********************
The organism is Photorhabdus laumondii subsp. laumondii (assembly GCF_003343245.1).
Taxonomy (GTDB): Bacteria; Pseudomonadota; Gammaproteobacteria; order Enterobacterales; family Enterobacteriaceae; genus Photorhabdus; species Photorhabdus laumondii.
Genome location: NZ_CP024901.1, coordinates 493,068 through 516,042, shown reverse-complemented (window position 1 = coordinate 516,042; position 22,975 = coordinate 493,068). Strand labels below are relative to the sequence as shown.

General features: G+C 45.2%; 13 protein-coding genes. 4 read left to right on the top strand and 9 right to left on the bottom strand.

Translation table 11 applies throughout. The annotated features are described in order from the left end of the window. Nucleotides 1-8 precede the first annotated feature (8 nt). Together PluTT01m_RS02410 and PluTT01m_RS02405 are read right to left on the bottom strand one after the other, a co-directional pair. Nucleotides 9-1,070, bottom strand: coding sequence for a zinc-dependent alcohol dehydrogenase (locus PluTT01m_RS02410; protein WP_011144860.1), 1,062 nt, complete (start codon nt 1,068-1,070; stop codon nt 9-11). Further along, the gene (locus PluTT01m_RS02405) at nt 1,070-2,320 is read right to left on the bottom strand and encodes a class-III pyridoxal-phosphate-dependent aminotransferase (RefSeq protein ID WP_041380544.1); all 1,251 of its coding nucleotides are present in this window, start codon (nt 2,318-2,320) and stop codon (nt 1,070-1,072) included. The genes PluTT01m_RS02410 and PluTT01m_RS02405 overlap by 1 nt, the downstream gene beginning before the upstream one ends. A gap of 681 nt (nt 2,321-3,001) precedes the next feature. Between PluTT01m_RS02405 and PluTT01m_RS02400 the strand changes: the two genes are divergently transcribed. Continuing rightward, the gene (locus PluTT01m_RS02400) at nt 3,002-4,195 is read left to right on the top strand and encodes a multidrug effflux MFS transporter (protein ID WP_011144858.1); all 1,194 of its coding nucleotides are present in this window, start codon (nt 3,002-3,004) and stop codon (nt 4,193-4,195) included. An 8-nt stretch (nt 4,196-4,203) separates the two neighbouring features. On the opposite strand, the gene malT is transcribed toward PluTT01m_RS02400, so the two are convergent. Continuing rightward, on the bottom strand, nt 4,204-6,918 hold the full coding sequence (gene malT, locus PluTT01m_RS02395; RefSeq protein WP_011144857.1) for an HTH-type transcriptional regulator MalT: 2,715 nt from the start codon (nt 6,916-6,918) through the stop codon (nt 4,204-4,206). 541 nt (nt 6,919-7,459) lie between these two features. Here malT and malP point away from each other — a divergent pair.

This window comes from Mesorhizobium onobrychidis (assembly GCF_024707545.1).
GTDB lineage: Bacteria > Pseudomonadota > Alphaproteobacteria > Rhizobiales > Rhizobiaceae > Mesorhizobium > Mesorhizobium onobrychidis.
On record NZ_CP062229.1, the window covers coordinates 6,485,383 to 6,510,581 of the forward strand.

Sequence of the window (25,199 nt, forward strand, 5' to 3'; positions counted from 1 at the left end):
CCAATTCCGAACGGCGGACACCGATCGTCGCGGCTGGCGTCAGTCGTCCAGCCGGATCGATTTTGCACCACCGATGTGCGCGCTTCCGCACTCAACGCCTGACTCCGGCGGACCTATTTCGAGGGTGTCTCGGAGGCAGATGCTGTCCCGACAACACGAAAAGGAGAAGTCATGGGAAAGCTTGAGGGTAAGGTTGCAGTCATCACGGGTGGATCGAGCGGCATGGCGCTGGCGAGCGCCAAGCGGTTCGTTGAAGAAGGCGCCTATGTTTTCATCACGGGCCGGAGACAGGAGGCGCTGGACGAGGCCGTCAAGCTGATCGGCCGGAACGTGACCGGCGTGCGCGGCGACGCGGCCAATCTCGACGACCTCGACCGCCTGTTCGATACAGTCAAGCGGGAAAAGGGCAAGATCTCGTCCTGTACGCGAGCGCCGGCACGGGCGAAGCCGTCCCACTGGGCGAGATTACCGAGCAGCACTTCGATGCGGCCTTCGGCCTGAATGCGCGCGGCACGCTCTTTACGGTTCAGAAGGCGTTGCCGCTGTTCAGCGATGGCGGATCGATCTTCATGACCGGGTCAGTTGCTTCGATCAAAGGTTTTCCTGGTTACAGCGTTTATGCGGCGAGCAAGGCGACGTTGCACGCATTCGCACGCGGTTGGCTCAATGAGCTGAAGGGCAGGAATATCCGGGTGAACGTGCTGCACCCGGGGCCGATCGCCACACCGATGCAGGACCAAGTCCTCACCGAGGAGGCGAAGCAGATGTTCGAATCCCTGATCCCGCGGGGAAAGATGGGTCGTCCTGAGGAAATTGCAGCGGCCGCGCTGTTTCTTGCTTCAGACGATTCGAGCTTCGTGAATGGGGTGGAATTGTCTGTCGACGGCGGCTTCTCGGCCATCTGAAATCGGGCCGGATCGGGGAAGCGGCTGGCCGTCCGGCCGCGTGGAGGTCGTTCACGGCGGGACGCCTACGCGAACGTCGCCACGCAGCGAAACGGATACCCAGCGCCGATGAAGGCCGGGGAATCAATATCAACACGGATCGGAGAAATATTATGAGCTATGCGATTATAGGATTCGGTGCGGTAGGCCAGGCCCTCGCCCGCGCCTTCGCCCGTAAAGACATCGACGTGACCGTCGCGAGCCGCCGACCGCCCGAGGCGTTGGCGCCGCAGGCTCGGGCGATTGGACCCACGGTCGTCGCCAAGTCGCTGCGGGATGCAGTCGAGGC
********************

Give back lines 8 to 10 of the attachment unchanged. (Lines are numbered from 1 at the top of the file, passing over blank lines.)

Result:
On record NZ_CP062229.1, the window covers coordinates 6,485,383 to 6,510,581 of the forward strand.

Sequence of the window (25,199 nt, forward strand, 5' to 3'; positions counted from 1 at the left end):
CCAATTCCGAACGGCGGACACCGATCGTCGCGGCTGGCGTCAGTCGTCCAGCCGGATCGATTTTGCACCACCGATGTGCGCGCTTCCGCACTCAACGCCTGACTCCGGCGGACCTATTTCGAGGGTGTCTCGGAGGCAGATGCTGTCCCGACAACACGAAAAGGAGAAGTCATGGGAAAGCTTGAGGGTAAGGTTGCAGTCATCACGGGTGGATCGAGCGGCATGGCGCTGGCGAGCGCCAAGCGGTTCGTTGAAGAAGGCGCCTATGTTTTCATCACGGGCCGGAGACAGGAGGCGCTGGACGAGGCCGTCAAGCTGATCGGCCGGAACGTGACCGGCGTGCGCGGCGACGCGGCCAATCTCGACGACCTCGACCGCCTGTTCGATACAGTCAAGCGGGAAAAGGGCAAGATCTCGTCCTGTACGCGAGCGCCGGCACGGGCGAAGCCGTCCCACTGGGCGAGATTACCGAGCAGCACTTCGATGCGGCCTTCGGCCTGAATGCGCGCGGCACGCTCTTTACGGTTCAGAAGGCGTTGCCGCTGTTCAGCGATGGCGGATCGATCTTCATGACCGGGTCAGTTGCTTCGATCAAAGGTTTTCCTGGTTACAGCGTTTATGCGGCGAGCAAGGCGACGTTGCACGCATTCGCACGCGGTTGGCTCAATGAGCTGAAGGGCAGGAATATCCGGGTGAACGTGCTGCACCCGGGGCCGATCGCCACACCGATGCAGGACCAAGTCCTCACCGAGGAGGCGAAGCAGATGTTCGAATCCCTGATCCCGCGGGGAAAGATGGGTCGTCCTGAGGAAATTGCAGCGGCCGCGCTGTTTCTTGCTTCAGACGATTCGAGCTTCGTGAATGGGGTGGAATTGTCTGTCGACGGCGGCTTCTCGGCCATCTGAAATCGGGCCGGATCGGGGAAGCGGCTGGCCGTCCGGCCGCGTGGAGGTCGTTCACGGCGGGACGCCTACGCGAACGTCGCCACGCAGCGAAACGGATACCCAGCGCCGATGAAGGCCGGGGAATCAATATCAACACGGATCGGAGAAATATTATGAGCTATGCGATTATAGGATTCGGTGCGGTAGGCCAGGCCCTCGCCCGCGCCTTCGCCCGTAAAGACATCGACGTGACCGTCGCGAGCCGCCGACCGCCCGAGGCGTTGGCGCCGCAGGCTCGGGCGATTGGACCCACGGTCGTCGCCAAGTCGCTGCGGGATGCAGTCGAGGC